Saints, Feast, Family
- Traditions passed down with Cooking, Crafting, & Caring -
May 1-4 or January 15
The month of Mary: A Marian Month
Saint of the day:
Patron Saint of Sardinia
The Story of Saint Ephysius
In Rome, Italy, Ephysius gained the favor of emperor Diocletian who made him governor of the island of Sardinia. Convert to Christianity. Diocletian then had him stripped of office, tortured and murdered. Martyr.
Beheaded in 303 on Sardinia, Italy.
Relics transferred to Pisa, Italy.
The day of Saint Ephysius is a very important holiday in Cagliari: it commemorates a miracle recorded in 1656, the year when the city was hit the hardest by the plague epidemic that had been decimating Sardinia’s population for four years.
Having lost 10,000 people to the terrible disease, the municipality’s institutions resorted to praying the holy martyr, a soldier of the Roman imperial army who had converted and was therefore executed in the early 4th century in Nora, under Diocletian’s Christian persecution. The city of Cagliari prayed for grace, promising a special celebration in return for stopping the epidemic.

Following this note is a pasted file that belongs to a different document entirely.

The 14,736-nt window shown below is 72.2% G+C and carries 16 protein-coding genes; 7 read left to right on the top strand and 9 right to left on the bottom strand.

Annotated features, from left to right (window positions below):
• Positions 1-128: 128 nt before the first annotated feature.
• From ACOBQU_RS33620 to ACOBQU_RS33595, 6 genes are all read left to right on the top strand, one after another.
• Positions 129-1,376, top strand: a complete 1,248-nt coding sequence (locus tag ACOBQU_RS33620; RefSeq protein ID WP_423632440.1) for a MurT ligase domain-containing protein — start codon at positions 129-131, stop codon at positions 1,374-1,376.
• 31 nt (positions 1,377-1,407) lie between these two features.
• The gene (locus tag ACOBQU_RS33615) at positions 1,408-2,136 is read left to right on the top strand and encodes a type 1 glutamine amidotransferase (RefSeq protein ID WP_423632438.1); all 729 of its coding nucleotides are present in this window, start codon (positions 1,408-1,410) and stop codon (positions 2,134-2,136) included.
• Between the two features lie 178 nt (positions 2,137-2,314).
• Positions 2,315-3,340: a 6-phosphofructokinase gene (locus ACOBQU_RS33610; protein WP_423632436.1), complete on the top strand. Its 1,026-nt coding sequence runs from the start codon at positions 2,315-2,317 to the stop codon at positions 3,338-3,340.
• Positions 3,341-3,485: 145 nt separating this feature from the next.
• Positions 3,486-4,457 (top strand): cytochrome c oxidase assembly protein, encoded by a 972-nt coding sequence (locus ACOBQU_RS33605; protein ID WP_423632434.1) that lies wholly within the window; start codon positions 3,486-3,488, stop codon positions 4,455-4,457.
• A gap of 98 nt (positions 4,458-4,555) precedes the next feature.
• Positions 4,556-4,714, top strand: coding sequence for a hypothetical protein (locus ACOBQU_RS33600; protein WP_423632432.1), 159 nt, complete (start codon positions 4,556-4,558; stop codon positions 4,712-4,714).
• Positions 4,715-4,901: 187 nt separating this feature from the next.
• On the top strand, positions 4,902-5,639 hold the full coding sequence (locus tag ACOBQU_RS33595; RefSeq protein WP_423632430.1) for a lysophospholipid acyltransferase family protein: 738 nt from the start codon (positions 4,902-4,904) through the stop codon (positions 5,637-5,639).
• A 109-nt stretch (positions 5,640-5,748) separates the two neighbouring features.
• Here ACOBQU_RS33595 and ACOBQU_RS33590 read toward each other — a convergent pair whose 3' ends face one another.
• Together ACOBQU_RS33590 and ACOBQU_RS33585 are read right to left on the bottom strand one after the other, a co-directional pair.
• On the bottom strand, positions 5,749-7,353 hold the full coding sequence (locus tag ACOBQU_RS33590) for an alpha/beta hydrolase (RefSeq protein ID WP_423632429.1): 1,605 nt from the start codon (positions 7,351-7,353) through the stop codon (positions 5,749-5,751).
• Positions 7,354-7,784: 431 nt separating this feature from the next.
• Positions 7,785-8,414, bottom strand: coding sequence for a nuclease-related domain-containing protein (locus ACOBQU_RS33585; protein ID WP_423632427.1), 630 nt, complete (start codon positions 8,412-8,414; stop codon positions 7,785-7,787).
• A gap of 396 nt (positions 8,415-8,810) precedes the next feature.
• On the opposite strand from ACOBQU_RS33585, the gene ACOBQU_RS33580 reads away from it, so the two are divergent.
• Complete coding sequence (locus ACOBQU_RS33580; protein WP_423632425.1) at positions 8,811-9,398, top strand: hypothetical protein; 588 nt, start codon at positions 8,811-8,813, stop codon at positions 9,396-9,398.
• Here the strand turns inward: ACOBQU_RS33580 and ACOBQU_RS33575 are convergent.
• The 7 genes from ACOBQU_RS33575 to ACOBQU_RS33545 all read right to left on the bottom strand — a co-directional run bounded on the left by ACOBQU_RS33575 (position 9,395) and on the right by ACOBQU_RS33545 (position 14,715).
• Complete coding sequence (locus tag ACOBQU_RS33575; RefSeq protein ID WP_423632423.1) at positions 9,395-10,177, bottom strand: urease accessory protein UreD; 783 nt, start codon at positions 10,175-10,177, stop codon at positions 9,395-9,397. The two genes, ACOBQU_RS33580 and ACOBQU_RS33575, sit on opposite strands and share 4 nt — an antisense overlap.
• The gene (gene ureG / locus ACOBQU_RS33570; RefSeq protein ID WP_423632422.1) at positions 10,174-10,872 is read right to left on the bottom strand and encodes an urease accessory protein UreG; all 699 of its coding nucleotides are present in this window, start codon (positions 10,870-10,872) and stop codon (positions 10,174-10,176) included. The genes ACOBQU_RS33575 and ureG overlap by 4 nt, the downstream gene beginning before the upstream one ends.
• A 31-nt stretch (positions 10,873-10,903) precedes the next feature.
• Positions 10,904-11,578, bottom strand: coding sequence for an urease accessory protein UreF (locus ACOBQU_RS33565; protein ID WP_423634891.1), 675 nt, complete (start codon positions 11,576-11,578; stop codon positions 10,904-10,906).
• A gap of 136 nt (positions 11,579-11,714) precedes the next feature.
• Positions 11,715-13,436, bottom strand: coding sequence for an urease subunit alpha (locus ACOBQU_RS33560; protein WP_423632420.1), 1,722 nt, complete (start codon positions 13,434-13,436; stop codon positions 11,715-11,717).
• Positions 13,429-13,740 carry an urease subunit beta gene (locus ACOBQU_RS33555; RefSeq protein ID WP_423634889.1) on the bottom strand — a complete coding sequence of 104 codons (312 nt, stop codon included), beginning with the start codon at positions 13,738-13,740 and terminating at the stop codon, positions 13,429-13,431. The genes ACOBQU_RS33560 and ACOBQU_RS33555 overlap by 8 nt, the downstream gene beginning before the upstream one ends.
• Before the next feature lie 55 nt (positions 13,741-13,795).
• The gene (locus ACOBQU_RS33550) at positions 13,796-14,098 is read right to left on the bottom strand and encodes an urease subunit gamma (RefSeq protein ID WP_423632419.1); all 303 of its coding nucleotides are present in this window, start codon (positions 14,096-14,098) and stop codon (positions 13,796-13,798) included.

Since 1657, Cagliari has honored that promise every single year, with a spectacular procession of decorated wagons ending with the statue of Saint Ephysius carried on a grand, golden 17th-century chariot. The itinerary is about sixty-five kilometers long and stretches from the Baroque Church of Saint Ephysius in the Stampace district to the small Romanesque church of the same name in Pula, near the ruins of Nora, southwest of Cagliari. The procession takes four days on foot, from May 1st to May 4th, to go and come back to Cagliari through a number of towns such as Capoterra and Sarroch.
It is a beautiful tradition that this year will return again, to express the city’s centuries-old gratitude for grace received.
Lord, you are Holy above all others, and all of the strength that I need is in your hands.
I am not asking, Lord, that you take this trial away. Instead, I simply ask that Your will be done in my life.
Whatever that means, that is what I want.
But I admit that it's hard, Lord.
Sometimes I feel like I can't go on.
The pain and the fear are too much for me, and I know that I don't have the strength on my own to get through this.
I know that I can come to you, Jesus, and that you will hear my prayer.
I know that it is not your intent to bring me to this point just to leave me in the wilderness alone.